Following the Virginia Cavaliers’ loss to the Navy Midshipmen, I’ve gathered five takeaways from the loss for this Wahoo team moving forward.
This team is very much in progress and that’s okay
We knew that this team was going to be far from a finished product heading into the season. Maybe not to the extent of dropping the season opener at home to Navy, but still, there were always going to be bumps in the road as this team grows.
Before truly diving into this game, it’s critical to remember that early season struggles are not a foreign thing for this program. Last year’s squad lost to a very mediocre San Francisco team in the second game of the season yet later went on to win the ACC.
The 2016 team lost to George Washington in the second contest of the season and then proceeded to finish second in the ACC and make a run to the Elite Eight.
The 2014 Wahoos fell to VCU in their second outing and later lost to Green Bay and, shortly thereafter, to Tennessee by 25 points.
Non-conference play gives Virginia an opportunity to struggle, make adjustments, and experiment before the ACC picks up.
Are there a number of flaws that will need to be addressed or at least lessened for this team to reach its potential? Yes. Are there limitations on this team’s potential that mean this probably isn’t a national contender type of team? Yes.
But, at the end of the day, this will more than likely turn out to be one of, if not this team’s worst performance of the season against a team that executed well and is built perfectly to beat it. This isn’t a Virginia team that should be contending on the national stage. But, with time to mesh together, a talented roster, and the always reliable Tony Bennett mid-season growth inducing pixy dust, this team still has the chance to be very good.
Navy shoots lights out as Virginia’s defense still needs work
Partially as a result of Virginia’s defensive rotations being slow and a bit disjointed for much of the first half, the Midshipmen shot the lights out from behind the arc for much of the game. Finishing at 11-21 on the night, Navy relied on its perimeter presence to get out to a first half lead.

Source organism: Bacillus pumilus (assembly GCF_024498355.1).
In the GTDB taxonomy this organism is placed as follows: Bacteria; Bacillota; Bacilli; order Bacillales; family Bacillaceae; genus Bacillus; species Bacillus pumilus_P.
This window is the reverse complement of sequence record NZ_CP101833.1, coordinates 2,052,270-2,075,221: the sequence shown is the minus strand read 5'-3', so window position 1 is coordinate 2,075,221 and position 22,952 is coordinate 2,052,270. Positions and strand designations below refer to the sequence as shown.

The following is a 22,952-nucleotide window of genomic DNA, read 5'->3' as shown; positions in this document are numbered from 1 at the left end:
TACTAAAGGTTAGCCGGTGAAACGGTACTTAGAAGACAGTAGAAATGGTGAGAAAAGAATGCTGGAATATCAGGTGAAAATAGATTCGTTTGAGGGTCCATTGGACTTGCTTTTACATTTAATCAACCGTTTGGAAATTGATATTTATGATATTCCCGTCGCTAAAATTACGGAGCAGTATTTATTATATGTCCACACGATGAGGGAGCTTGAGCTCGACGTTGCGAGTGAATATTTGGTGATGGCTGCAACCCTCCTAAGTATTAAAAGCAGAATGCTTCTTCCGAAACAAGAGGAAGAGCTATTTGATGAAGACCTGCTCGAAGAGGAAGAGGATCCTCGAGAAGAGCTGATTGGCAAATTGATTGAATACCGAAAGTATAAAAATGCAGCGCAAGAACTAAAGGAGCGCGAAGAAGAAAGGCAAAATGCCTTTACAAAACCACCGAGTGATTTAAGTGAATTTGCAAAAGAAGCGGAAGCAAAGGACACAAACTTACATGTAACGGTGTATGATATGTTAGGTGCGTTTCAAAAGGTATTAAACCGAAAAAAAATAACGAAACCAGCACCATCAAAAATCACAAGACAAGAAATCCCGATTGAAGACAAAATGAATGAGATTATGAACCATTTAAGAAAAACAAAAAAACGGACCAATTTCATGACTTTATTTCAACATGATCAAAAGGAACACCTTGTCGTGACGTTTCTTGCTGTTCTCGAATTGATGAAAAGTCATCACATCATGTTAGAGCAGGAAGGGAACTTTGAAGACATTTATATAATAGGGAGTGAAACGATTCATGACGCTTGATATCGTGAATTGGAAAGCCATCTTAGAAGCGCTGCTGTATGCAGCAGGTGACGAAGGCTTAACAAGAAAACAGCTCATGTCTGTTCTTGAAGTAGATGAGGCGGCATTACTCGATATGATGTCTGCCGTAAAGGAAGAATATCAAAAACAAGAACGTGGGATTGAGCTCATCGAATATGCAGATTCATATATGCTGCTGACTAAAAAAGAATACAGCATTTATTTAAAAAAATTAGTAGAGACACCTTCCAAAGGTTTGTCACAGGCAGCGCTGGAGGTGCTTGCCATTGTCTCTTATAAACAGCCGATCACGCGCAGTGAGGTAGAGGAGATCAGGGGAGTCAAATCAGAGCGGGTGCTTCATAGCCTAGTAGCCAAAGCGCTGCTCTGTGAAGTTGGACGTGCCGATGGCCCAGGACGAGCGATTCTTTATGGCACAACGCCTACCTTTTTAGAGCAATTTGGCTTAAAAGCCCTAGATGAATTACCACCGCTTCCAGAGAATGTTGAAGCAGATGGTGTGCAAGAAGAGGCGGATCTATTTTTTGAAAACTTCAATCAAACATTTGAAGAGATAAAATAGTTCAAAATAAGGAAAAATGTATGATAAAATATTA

Hot shooting from Sean Yoder (3-3 from three, 6-7 from the field) and John Carter Jr. made life incredibly difficult for an obviously still-gelling Virginia defense. While the ‘Hoos tightened the screws in the second half and only let up 24 points in the final 20 minutes of play, the ease with which Navy put points on the board in the first half is concerning for when the ‘Hoos play tougher competition.
That said, the ‘Hoos do tend to struggle against small ball teams who can get going from deep. It’s in the nature of the pack line defense and is by no means specific to this group of Wahoos. The issue for this group is that it doesn’t quite have the lineup versatility of previous Bennett teams.
Hopefully for Bennett and company, the first half was more so a result of first game jitters and players getting accustomed to playing together in a game setting rather than an indication of further struggles to come. The second half improvement would indicate as such, but there should still be lingering doubts about this roster’s ability to match up when opponents go small.
The rotation is already narrowed down
Coming into the season there was optimism that with just ten scholarship players on the roster, all ten would have plenty of opportunities to establish themselves. Yet, against Navy, the ‘Hoos rolled out a seven-man rotation of the most experienced players on the roster. Granted, Taine Murray did get two minutes of action in the first half while Carson McCorkle played a minute due to foul trouble.